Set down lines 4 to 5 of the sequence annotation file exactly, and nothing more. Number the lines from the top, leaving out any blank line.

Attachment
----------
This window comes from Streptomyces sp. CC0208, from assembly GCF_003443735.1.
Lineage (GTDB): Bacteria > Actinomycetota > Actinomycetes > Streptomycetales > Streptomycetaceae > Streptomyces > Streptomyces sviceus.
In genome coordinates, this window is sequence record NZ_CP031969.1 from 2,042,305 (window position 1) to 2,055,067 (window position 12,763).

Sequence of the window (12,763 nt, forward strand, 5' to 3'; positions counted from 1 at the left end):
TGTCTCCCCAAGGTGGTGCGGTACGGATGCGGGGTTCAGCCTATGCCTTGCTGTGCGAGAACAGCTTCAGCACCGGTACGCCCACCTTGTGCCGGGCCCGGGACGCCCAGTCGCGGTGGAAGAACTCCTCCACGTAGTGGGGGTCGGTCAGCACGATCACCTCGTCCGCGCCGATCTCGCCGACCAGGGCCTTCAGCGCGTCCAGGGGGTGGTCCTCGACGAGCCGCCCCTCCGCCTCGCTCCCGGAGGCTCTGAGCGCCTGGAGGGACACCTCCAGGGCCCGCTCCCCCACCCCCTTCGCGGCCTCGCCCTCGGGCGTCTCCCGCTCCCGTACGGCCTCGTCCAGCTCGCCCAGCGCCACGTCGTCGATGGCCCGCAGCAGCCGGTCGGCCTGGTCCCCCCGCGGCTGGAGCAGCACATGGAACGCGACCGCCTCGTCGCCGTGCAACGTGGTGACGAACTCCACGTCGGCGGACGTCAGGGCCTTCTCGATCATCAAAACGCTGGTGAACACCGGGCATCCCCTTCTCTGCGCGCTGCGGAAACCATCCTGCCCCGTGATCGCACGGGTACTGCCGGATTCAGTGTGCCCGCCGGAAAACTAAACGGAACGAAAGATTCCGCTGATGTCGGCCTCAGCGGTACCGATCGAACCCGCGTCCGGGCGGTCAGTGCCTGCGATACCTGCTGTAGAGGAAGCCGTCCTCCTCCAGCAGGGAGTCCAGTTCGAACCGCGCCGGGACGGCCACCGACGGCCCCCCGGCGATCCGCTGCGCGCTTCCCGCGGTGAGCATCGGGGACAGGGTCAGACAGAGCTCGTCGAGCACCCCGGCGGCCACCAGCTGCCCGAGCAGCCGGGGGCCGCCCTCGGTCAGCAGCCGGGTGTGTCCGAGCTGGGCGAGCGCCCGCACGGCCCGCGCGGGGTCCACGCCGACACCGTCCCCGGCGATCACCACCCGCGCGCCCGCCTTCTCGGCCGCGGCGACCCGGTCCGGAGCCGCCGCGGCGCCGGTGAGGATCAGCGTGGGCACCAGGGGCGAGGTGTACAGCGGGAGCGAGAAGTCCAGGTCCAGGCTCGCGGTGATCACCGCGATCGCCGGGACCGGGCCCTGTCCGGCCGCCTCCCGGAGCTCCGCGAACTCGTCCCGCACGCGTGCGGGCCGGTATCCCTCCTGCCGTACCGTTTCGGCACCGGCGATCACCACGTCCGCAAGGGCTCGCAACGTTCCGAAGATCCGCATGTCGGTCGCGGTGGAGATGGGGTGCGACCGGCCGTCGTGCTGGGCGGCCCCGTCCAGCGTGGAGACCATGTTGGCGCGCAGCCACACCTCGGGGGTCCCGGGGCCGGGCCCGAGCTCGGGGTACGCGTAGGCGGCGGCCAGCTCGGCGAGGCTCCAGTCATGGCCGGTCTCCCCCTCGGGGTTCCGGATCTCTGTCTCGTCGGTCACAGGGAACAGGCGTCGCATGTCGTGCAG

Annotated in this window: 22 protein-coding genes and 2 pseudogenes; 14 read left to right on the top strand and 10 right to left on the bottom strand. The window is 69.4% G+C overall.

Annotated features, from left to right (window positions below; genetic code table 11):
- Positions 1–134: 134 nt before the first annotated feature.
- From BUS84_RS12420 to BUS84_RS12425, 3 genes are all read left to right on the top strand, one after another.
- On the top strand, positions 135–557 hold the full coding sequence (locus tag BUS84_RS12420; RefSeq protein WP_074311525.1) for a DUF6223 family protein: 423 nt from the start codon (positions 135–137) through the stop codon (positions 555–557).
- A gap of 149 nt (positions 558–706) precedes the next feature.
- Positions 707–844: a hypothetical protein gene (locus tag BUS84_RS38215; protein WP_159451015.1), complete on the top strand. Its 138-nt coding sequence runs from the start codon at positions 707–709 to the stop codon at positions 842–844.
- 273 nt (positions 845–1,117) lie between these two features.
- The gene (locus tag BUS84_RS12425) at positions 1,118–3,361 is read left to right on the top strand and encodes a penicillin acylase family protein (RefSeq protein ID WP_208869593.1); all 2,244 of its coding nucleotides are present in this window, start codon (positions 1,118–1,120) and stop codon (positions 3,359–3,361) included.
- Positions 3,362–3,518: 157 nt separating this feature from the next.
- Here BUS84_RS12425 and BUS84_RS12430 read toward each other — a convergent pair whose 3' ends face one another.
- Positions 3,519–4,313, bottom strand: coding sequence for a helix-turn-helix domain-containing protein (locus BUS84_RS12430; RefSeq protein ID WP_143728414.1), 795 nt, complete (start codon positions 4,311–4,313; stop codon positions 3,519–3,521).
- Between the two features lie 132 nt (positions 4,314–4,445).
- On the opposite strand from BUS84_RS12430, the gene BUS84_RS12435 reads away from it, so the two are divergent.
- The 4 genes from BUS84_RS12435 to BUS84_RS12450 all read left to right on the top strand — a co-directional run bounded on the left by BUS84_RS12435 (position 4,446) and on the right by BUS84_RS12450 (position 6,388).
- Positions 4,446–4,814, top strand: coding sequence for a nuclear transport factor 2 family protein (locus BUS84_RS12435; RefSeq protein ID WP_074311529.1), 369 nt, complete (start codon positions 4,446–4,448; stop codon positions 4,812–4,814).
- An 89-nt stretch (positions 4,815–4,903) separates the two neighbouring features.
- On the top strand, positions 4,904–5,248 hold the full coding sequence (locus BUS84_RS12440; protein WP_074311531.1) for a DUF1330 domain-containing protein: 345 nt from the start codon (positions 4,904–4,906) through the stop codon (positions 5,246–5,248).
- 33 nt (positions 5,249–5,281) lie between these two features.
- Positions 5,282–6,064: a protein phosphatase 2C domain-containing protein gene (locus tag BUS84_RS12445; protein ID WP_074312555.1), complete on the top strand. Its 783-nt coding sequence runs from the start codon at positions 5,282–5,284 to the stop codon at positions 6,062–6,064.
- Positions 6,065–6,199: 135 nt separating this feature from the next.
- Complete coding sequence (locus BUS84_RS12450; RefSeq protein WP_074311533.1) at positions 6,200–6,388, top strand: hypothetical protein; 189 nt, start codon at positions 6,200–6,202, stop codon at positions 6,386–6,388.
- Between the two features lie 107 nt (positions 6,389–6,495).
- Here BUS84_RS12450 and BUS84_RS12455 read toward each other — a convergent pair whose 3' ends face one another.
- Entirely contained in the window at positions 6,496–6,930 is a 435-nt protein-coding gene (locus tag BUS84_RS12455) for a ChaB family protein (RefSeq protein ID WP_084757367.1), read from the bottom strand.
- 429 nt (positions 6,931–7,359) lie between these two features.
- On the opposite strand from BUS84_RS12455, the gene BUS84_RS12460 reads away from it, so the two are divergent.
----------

Sequence of the window (12,763 nt, forward strand, 5' to 3'; positions counted from 1 at the left end):
TGTCTCCCCAAGGTGGTGCGGTACGGATGCGGGGTTCAGCCTATGCCTTGCTGTGCGAGAACAGCTTCAGCACCGGTACGCCCACCTTGTGCCGGGCCCGGGACGCCCAGTCGCGGTGGAAGAACTCCTCCACGTAGTGGGGGTCGGTCAGCACGATCACCTCGTCCGCGCCGATCTCGCCGACCAGGGCCTTCAGCGCGTCCAGGGGGTGGTCCTCGACGAGCCGCCCCTCCGCCTCGCTCCCGGAGGCTCTGAGCGCCTGGAGGGACACCTCCAGGGCCCGCTCCCCCACCCCCTTCGCGGCCTCGCCCTCGGGCGTCTCCCGCTCCCGTACGGCCTCGTCCAGCTCGCCCAGCGCCACGTCGTCGATGGCCCGCAGCAGCCGGTCGGCCTGGTCCCCCCGCGGCTGGAGCAGCACATGGAACGCGACCGCCTCGTCGCCGTGCAACGTGGTGACGAACTCCACGTCGGCGGACGTCAGGGCCTTCTCGATCATCAAAACGCTGGTGAACACCGGGCATCCCCTTCTCTGCGCGCTGCGGAAACCATCCTGCCCCGTGATCGCACGGGTACTGCCGGATTCAGTGTGCCCGCCGGAAAACTAAACGGAACGAAAGATTCCGCTGATGTCGGCCTCAGCGGTACCGATCGAACCCGCGTCCGGGCGGTCAGTGCCTGCGATACCTGCTGTAGAGGAAGCCGTCCTCCTCCAGCAGGGAGTCCAGTTCGAACCGCGCCGGGACGGCCACCGACGGCCCCCCGGCGATCCGCTGCGCGCTTCCCGCGGTGAGCATCGGGGACAGGGTCAGACAGAGCTCGTCGAGCACCCCGGCGGCCACCAGCTGCCCGAGCAGCCGGGGGCCGCCCTCGGTCAGCAGCCGGGTGTGTCCGAGCTGGGCGAGCGCCCGCACGGCCCGCGCGGGGTCCACGCCGACACCGTCCCCGGCGATCACCACCCGCGCGCCCGCCTTCTCGGCCGCGGCGACCCGGTCCGGAGCCGCCGCGGCGCCGGTGAGGATCAGCGTGGGCACCAGGGGCGAGGTGTACAGCGGGAGCGAGAAGTCCAGGTCCAGGCTCGCGGTGATCACCGCGATCGCCGGGACCGGGCCCTGTCCGGCCGCCTCCCGGAGCTCCGCGAACTCGTCCCGCACGCGTGCGGGCCGGTATCCCTCCTGCCGTACCGTTTCGGCACCGGCGATCACCACGTCCGCAAGGGCTCGCAACGTTCCGAAGATCCGCATGTCGGTCGCGGTGGAGATGGGGTGCGACCGGCCGTCGTGCTGGGCGGCCCCGTCCAGCGTGGAGACCATGTTGGCGCGCAGCCACACCTCGGGGGTCCCGGGGCCGGGCCCGAGCTCGGGGTACGCGTAGGCGGCGGCCAGCTCGGCGAGGCTCCAGTCATGGCCGGTCTCCCCCTCGGGGTTCCGGATCTCTGTCTCGTCGGTCACAGGGAACAGGCGTCGCATGTCGTGCAG